Provides a quick and easy exercise program for time-strapped readers that incorporates ten minutes of aerobic activity, along with four minutes of strength-training and toning exercises and one minute of stretches, in a regimen designed to promote flexibility, strength, weight control, and energy in people of all lifestyles. Reprint. 25,000 first printing.
Sited at the furthest limits of the Neolithic revolution and standing at the confluence of the two great sea routes of prehistory, Britain and Ireland are distinct from continental Europe for much of the prehistoric sequence. In this landmark 2007 study - the first significant survey of the archaeology of Britain and Ireland for twenty years - Richard Bradley offers an interpretation of the unique archaeological record of these islands based on a wealth of current and largely unpublished data. Bradley surveys the entire archaeological sequence over a 4,000 year period, from the adoption of agriculture in the Neolithic period to the discovery of Britain and Ireland by travellers from the Mediterranean during the later pre-Roman Iron Age. Significantly, this is the first modern account to treat Britain and Ireland on equal terms, offering a detailed interpretation of the prehistory of both islands.
Spiders are among the most diverse groups of terrestrial invertebrates, yet they are among the least studied and understood. This first comprehensive guide to all 68 spider families in North America beautifully illustrates 469 of the most commonly encountered species. Group keys enable identification by web type and other observable details, and species descriptions include identification tips, typical habitat, geographic distribution, and behavioral notes. A concise illustrated introduction to spider biology and anatomy explains spider relationships. This book is a critical resource for curious naturalists who want to understand this ubiquitous and ecologically critical component of our biosphere.
Along the Atlantic seaboard, from Scotland to Spain, are numerous rock carvings made four to five thousand years ago, whose interpretation poses a major challenge to the archaeologist. In the first full-length treatment of the subject, based largely on new fieldwork, Richard Bradley argues that these carvings should be interpreted as a series of symbolic messages that are shared between monuments, artefacts and natural places in the landscape. He discusses the cultural setting of the rock carvings and the ways in which they can be interpreted in relation to ancient land use, the creation of ritual monuments and the burial of the dead. Integrating this fascinating yet little-known material into the mainstream of prehistoric studies, Richard Bradley demonstrates that these carvings played a fundamental role in the organization of the prehistoric landscape.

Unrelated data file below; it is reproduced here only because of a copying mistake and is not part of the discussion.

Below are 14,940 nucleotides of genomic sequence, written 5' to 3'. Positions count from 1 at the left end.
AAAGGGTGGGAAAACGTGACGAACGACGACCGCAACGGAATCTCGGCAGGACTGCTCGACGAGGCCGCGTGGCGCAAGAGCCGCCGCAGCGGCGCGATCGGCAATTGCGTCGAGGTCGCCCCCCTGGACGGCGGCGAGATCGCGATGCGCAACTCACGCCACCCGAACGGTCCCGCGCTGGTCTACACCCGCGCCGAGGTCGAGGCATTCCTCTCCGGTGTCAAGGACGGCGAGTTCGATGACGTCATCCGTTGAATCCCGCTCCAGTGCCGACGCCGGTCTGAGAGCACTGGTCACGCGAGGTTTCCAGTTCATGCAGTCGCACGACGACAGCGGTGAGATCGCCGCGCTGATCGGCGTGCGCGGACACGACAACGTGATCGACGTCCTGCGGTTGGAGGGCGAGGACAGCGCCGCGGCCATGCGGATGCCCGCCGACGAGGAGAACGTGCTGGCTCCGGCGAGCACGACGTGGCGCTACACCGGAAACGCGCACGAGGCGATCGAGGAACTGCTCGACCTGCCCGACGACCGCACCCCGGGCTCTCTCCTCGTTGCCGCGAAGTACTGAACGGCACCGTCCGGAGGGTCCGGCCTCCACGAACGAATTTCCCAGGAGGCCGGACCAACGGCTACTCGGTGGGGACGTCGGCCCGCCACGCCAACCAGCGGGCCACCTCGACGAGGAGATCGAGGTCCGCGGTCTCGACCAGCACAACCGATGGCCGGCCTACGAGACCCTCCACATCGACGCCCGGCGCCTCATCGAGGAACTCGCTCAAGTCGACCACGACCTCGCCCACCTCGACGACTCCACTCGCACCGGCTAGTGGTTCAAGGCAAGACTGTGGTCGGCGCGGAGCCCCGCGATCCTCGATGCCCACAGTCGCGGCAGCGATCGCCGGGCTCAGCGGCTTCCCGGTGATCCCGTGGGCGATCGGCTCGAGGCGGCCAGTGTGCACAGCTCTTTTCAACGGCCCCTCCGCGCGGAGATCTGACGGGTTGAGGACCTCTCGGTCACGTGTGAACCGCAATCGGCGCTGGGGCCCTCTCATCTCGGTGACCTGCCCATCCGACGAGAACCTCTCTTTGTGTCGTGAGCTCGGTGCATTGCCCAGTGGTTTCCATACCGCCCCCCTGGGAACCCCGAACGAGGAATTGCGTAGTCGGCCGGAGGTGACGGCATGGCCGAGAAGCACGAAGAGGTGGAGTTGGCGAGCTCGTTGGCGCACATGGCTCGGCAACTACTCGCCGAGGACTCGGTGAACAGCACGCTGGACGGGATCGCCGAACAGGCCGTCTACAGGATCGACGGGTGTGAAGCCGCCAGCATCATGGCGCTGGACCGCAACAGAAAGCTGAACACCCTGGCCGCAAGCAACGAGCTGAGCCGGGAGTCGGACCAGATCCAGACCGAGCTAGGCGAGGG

This report documents Richard Bradley's meticulous survey and excavation of the core monuments of the group at Balnuaran of Clava. It also presents data drawn from records of early survey and excavation, together with information from newly discovered, remnant and lesser-known Clava sites.
This fascinating study explores how our prehistoric ancestors developed rituals from everyday life and domestic activities. Richard Bradley contends that for much of the prehistoric period, ritual was not a distinct sphere of activity. Rather it was the way in which different features of the domestic world were played out until they took on qualities of theatrical performance. With extensive illustrated case-studies, this book examines farming, craft production and the occupation of houses, all of which were ritualized in prehistoric Europe. Successive chapters discuss the ways in which ritual has been studied, drawing on a series of examples that range from Greece to Norway and from Romania to Portugal. They consider practices that extend from the Mesolithic period to the Early Middle Ages and discuss the ways in which ritual and domestic life were intertwined.
The idea of prehistory dates from the nineteenth century, but Richard Bradley contends that it is still a vital area for research. He argues that it is only through a combination of oral tradition and the experience of encountering ancient material culture that people were able to formulate a sense of their own pasts without written records. The Past in Prehistoric Societies presents case studies which extend from the Palaeolithic to the early Middle Ages and from the Alps to Scandinavia. It examines how archaeologists might study the origin of myths and the different ways in which prehistoric people would have inherited artefacts from the past. It also investigates the ways in which ancient remains might have been invested with new meanings long after their original significance had been forgotten. Finally, the author compares the procedures of excavation and field survey in the light of these examples. The work includes a large number of detailed case studies, is fully illustrated and has been written in an extremely accessible style.
There have been many accounts of prehistoric 'art', but nearly all of them begin by assuming that the concept is a useful one. In this extensively illustrated study, Richard Bradley asks why ancient objects were created and when and how they were used. He considers how the first definitions of prehistoric artworks were made, and the ways in which they might be related to practices in the visual arts today. Extended case studies of two immensely popular and much-visited sites illustrate his argument: one considers the megalithic tombs of Western Europe, whilst the other investigates the decorated metalwork and rock carvings of Bronze Age Scandinavia.